It’s been 17 hours since I’ve heard the news that Charles Alsheimer left this world to be his Creator, and I’m struggling to breathe, much less type these words.
Charlie, as he preferred to be called, was more than an expert on white-tailed deer behavior. He was more than the world’s most renowned deer photographer. He was more than an expert deer hunter. Charlie Alsheimer was a man of impeccable character, resolve and most importantly, faith.
I first met him in person in September 1995 when he traveled here to Wisconsin to take part in a brief bowhunt with fellow Deer & Deer Hunting’s field editors and staff members. In fact, one of my most vivid hunting memories came on Day 2 of that event when I burst through the front door of then D&DH-Editor Pat Durkin’s house and excitedly proclaimed I bagged a buck — my first with bow and arrow. I had been hunting within a long-distance sprint of Durkin’s home, and he and Alsheimer had decided to take the morning off so they could go over some magazine assignments. Upon seeing the excitement on my face, Alsheimer set down his cup of coffee and sprang from his chair to go grab his camera.
There’s no telling how many times I’ve talked to Charlie on the phone. Thousands, at least. And with every one of those conversations, I greeted him the same way, “Hello, sir!”
You see, Charlie Alsheimer was that kind of man. He was a man who didn’t command respect; he was a man who you automatically showed respect. Perhaps it was because of the professionalism he exuded. Or perhaps it was because you just knew you were dealing with a super-special human being. Whatever it was, I will miss it and him dearly, because I don’t know how to pick up the pieces and move on from this blow.
Over these years, he was more than just a freelancer who pitched me article ideas, photo packages and TV/video topics. He was always there for me talk to about all of the milestones in my life — like when I was about to marry my best friend in 2000; when both of my daughters were born; when my dad was diagnosed with cancer in 1999 (he’s still going strong); and when my mom passed away in 2008. In those instances, he actually did more listening than talking. When I needed advice, he provided it. And it was always spot-on.
I last talked to Charlie on Dec. 20, and he said he was doing just fine despite recently being diagnosed with a mild form of leukemia. We talked for at least an hour until he had to cut me off because he was late for an appointment. I never did get a chance to hear the first-person account of his latest hunt, which occurred six day prior. “Call me back when things settle down,” he told me. “And, most important, go home and hug those girls.”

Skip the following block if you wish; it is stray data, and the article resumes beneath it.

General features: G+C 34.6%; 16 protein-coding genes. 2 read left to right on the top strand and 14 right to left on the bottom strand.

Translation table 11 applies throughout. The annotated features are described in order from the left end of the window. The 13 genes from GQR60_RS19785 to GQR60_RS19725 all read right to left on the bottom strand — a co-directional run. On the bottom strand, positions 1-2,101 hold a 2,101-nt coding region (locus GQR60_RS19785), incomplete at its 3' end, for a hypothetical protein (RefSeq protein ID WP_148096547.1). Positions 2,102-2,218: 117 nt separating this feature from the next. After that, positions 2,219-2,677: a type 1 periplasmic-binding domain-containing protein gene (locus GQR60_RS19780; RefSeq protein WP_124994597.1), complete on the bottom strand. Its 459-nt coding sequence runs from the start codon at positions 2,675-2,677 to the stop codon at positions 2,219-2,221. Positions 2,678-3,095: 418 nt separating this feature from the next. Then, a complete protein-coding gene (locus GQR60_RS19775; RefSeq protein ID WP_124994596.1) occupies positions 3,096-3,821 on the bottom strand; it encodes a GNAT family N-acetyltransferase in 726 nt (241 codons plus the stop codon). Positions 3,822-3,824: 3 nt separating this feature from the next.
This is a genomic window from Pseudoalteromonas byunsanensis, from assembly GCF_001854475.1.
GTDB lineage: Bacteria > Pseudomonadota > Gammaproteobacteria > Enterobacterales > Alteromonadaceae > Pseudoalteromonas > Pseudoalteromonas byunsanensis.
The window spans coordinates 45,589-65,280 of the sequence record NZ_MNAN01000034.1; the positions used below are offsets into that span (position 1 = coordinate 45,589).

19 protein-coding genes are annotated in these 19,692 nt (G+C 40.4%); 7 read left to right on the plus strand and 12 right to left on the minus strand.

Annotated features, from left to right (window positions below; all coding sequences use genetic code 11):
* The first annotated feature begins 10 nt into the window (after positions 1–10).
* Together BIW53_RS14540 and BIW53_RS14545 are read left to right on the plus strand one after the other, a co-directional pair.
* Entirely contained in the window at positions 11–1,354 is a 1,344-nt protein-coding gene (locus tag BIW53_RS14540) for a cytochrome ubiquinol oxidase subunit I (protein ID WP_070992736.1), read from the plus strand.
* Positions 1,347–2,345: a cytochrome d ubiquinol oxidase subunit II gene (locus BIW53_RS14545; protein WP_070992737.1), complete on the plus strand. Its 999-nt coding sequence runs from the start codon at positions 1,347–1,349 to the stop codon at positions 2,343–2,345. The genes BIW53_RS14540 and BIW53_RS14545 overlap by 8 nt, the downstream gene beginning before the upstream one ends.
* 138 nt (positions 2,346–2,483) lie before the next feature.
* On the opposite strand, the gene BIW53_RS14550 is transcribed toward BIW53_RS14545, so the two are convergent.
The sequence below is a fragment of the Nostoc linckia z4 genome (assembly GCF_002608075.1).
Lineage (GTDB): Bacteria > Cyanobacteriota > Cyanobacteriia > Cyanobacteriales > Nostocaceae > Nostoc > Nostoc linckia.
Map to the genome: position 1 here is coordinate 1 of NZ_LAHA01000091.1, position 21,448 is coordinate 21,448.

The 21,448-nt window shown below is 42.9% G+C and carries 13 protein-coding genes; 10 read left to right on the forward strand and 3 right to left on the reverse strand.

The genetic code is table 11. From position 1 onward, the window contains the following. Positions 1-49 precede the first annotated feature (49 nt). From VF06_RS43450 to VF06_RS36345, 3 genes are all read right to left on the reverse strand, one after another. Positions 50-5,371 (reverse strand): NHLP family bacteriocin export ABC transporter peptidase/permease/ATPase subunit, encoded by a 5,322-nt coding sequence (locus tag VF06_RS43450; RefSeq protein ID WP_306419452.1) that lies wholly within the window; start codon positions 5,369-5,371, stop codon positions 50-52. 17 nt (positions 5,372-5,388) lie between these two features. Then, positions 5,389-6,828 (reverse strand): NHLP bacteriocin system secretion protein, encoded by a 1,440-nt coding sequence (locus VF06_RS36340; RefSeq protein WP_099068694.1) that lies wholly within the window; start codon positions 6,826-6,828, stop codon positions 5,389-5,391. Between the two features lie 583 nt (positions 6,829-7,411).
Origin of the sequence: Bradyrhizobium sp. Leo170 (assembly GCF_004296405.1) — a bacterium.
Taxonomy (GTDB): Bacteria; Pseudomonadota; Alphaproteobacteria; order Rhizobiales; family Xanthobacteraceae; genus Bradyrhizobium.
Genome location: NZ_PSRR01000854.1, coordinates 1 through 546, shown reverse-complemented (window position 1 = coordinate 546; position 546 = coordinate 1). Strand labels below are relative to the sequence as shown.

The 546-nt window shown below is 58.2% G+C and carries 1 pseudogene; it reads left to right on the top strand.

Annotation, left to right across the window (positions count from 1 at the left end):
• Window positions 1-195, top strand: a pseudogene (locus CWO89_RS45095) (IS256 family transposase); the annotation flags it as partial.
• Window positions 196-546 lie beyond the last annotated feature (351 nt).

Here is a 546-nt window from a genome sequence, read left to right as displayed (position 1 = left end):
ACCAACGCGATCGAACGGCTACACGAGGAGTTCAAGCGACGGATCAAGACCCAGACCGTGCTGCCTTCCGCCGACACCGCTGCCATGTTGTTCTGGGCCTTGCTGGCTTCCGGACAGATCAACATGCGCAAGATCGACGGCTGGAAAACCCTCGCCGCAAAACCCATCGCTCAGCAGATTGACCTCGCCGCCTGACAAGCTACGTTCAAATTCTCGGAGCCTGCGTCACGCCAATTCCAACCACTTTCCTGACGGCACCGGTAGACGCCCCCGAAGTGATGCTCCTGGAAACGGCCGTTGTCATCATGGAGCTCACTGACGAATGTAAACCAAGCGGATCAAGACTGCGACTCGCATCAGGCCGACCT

Hug those girls. That was his patented sign-off to every one of our calls ever since I became a dad 15 years ago. I didn’t always need the reminder, but those words, coming out of his mouth, were always a cold wake-up call that you just never know what tomorrow will bring. For that reason not a day goes by that I don’t hug those girls — all three of them — Tracy, Taylor and Emily.
I never did get to call Charlie back and hear his story about how he bagged that buck. I’ll regret that forever, because I knew it was a special moment for him.
I do have this email, however, which provides even more insight into Charlie Alsheimer – the deer hunter.
———- Forwarded message ———-
From: Charles Alsheimer
Date: Thu, Dec 14, 2017 at 2:51 PM
Subject: The second time was a charm
Having trouble finding time during bow season to hunt due to a medical problem I decided to see if I could hunt portions of each day in rifle and muzzleloader season. So, my journey began on our rifle opener November 18th. Yesterday was the 26th straight day of my pursuit…..with a little over 10 minutes of legal shooting left the pursuit came to a very happy ending (all be it temporary as I still have a couple doe tags to fill).
Throughout yesterday morning wind and sub-zero temps kept me wondering if I should even attempt to hunt the end of the day. At 3:15pm, with the wind howling and the wind chill at an even zero I climbed into one of my favorite API Grandstands (totally exposed to the elements) overlooking a prime Imperial Whitetail Oats Plus plot our farm’s whitetails have been hammering. For the first hour nothing showed, not even the red squirrel that’s been keeping me company over the last month. At 4:20pm this guy stepped into the plot, 90 yards away and began feeding. I recognized him as a buck I’d actually passed up on the 10th day of rifle season. Why pass such a buck? Because I didn’t want my buck season to come to an end so fast. I vowed at the time if I ever got another crack at him late in the season I would not pass him up a second time. Five minutes after he stepped into the plot I fired and it was over, adding to the myriad of memories whitetails have given me over the course of my 40+ year career in the outdoor industry.
Rest peacefully in Heaven, sir. I will miss you dearly, my friend and mentor.